10 FEBRUARY 1855, Page 8


A numerous party assembled in the, Music-Hall of Dumfermline on the- 2d instant, to welcome the Earl of Elgin back to his native country, and to congratulate him on the satisfactory conclusion of his Government in British North America. Before his health was proposed, the company drank that of her Majesty's Ministers, although unaware who they might then be. In the opening of his own address, Lord Elgin commented on this ; saying that it was a most conclusive proof of the non-partisan cha- racter of the meeting, and accepting it as a true indication of the feeling of the country in favour of any Ministry competent to deal with our great national difficulties without regard to party. The navy, it was said, are dying to "get at" the enemy. The same may be said of the army ; and, we must have an Administration that will array means of "getting at them."

"I am confident that I speak the feelings of the great majority of the people of this country when I say that such an Administration—I do not care from what party it may be formed—will have the support and confi- dence of this country. We are not going to let the despotic powers of the world suppose that energy and constancy and steadiness of government are a monopoly in their hands and that under our constitutional system we- cannot carry out war with effect," Lord Elgin gave a brief sketch of his Colonial career, occupied as he bad been in assisting to carry out the three great changes in our policy— Negro emancipation, free trade, and self-government. With regard to Canada, he stated some remarkable facts in illustration of the effects of free trade and self-government. "When I went to Canada, its revenues amounted to something like 400,0001. a year ; when I left it, the revenue of the year was something like 4,000,0001. When I went to Canada, we had something like 22 miles of railway in the country ; when I left it, we had 1000 miles of railway com- pleted and 2000 more begun ; and among the works in progress is a most magnificent tubular bridge over the St. Lawrence, two miles long, which will, when finished, be the finest work in the world ; and, as all the people in the United States are great travellers, I believe we shall have 25,000,000 of persons coming annually for the sake of seeing it." On two things, Lord Elgin said, his convictions are stronger than ever : in the first place, he has "a stronger faith in the good sense and the powers of self-government" of his fellow countrymen ; in the next, he has.. a stronger conviction than ever of the superiority of British institutions over those of any country whatsoever. He pointed out that among us. the head of the state represents the national unity, while in the United States he represents the head of a party ; and whereas we can overthrow a Government by the rapid direct action of the popular will on the Par- liament, as in the case of the late Government, the Americans, although- dissatisfied with Mr. Pierce and his Cabinet, must endure them for four years.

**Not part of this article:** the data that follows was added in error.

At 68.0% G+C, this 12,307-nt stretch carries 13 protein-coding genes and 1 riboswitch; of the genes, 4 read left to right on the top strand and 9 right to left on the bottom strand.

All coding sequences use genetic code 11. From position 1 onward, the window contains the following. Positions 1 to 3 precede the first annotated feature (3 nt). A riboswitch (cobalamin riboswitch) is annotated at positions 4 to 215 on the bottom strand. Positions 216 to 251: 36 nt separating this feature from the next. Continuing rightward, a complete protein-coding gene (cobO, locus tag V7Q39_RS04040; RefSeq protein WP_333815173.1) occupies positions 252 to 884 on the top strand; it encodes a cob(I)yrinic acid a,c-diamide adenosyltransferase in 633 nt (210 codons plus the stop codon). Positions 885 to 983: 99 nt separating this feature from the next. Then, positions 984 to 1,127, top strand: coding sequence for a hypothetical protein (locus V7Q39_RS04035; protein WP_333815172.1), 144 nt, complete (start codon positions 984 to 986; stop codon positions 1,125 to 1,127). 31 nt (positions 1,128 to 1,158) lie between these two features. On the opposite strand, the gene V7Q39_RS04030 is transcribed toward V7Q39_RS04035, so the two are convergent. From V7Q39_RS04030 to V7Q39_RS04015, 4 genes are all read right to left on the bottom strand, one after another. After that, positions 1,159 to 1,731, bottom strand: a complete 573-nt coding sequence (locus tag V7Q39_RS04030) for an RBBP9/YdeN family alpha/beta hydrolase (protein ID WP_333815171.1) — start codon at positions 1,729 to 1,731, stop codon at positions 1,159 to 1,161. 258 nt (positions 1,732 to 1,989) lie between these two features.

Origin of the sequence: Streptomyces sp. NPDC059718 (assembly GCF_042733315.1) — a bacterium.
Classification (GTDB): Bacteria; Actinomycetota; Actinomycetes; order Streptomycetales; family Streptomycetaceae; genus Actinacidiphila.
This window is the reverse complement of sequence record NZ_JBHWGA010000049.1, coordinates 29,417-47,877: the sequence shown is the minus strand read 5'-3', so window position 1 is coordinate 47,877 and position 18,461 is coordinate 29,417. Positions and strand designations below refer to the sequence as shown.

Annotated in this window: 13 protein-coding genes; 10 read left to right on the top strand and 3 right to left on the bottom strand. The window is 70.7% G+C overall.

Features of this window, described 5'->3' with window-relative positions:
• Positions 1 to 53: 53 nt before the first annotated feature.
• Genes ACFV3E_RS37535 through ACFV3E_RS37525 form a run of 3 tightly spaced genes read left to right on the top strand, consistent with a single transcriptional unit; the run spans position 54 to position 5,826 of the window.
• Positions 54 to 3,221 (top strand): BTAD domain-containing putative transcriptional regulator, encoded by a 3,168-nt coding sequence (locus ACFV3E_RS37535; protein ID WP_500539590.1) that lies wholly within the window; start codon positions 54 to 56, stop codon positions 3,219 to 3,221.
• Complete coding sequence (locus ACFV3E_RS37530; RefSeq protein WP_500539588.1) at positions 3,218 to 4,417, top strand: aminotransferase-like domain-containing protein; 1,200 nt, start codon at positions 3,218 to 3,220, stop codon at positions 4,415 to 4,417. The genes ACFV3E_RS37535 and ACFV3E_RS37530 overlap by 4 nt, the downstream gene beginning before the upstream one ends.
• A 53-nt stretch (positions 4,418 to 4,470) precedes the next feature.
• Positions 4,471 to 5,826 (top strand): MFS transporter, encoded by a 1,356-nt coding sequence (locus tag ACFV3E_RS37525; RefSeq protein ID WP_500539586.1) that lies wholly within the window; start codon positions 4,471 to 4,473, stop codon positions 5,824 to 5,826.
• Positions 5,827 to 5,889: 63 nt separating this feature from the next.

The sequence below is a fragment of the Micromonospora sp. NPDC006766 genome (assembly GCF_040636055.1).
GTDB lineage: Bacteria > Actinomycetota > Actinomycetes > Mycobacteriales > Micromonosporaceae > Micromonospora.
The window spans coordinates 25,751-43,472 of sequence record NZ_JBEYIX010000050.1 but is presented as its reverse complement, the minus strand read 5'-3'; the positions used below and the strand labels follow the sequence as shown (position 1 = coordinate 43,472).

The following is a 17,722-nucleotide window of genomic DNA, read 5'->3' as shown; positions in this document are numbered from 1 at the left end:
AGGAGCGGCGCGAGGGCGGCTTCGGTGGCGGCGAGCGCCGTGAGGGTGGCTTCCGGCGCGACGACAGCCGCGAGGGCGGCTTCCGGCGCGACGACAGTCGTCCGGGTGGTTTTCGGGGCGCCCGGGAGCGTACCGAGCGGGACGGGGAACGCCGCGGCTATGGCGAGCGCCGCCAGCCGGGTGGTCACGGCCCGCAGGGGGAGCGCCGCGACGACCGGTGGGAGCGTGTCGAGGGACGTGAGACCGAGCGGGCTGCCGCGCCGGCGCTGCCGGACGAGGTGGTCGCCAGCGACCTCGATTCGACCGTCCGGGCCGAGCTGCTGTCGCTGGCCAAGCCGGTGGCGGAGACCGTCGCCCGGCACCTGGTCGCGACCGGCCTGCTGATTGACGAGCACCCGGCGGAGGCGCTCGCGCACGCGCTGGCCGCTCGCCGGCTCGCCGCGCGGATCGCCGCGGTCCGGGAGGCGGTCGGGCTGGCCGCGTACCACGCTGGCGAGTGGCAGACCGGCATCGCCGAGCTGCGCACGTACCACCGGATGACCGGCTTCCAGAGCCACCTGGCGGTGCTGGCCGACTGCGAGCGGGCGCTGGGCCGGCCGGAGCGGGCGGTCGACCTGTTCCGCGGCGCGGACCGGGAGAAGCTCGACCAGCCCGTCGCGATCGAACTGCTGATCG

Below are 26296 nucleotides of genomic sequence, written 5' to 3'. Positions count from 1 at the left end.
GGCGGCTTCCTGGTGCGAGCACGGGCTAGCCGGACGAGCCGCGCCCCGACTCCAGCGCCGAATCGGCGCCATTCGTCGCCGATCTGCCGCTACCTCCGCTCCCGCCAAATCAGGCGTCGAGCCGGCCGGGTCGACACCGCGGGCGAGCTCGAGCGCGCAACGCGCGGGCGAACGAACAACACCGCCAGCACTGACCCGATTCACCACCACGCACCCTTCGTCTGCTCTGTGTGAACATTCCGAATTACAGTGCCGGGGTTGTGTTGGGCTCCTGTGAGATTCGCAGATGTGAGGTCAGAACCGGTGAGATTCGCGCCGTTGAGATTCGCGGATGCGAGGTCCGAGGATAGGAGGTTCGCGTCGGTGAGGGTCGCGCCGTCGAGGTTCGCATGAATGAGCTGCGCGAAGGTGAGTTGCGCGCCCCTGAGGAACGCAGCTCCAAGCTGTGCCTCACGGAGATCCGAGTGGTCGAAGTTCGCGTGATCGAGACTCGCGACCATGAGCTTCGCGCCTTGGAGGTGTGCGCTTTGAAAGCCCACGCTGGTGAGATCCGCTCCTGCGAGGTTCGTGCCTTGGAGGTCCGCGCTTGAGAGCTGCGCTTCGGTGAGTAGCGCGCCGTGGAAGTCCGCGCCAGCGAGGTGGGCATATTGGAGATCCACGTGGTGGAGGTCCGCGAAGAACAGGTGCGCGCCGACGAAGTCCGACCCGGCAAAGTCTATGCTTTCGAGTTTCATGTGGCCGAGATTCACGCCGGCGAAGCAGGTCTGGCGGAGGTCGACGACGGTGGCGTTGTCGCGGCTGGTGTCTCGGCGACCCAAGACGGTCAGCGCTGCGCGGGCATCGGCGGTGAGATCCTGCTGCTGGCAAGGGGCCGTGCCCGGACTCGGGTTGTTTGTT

A venerable member of the Scottish Episcopal Church has departed— Dr. David Low, formerly Bishop of Ross, Moray, and Argyll. He at- tained his eighty-eighth year; had been sixty-nine years in the ministry and had been active in promoting the great movements in his Church. The Edinburgh Evening Courant gives this account of him-

" Personally, the Bishop was one of the most interesting relics of the elder days of Scottish character and manners. His appearance was most striking —thin, attenuated, but active—his eye sparkling with intelligence—his whole appearance that of a venerable French abbe of the old regime. His mind was eminently buoyant and youthful, and his memory was a fount of the most interesting historical information, especially in connexion with the- Jacobite and Cavalier party, to which he belonged by early association and. strong political and religious predilection. Born and bred in a district pre- eminently at that time devoted to the cause of the Stuarts, almost under the shadow of Edzell Castle, the ancient stronghold of the Lindsay's in Forfar- shire, and having lived much from time to time, in his early years, in this Western Highlands, among the Stuarts of Balachulish and Appin, he had enjoyed familiar intercourse with the veterans of 1715 and 1745, and detailed the minutest events and adventures of Wiese times with a freshness and a. graphic force which afforded infinite delight to his younger auditors."

Dr. Low's traditional knowledge of Scottish affairs extended much farther back, and a great deal of it has been embodied in Mr. Robert Cham- bers's Histories of the Rebellions from 1638 to 1745.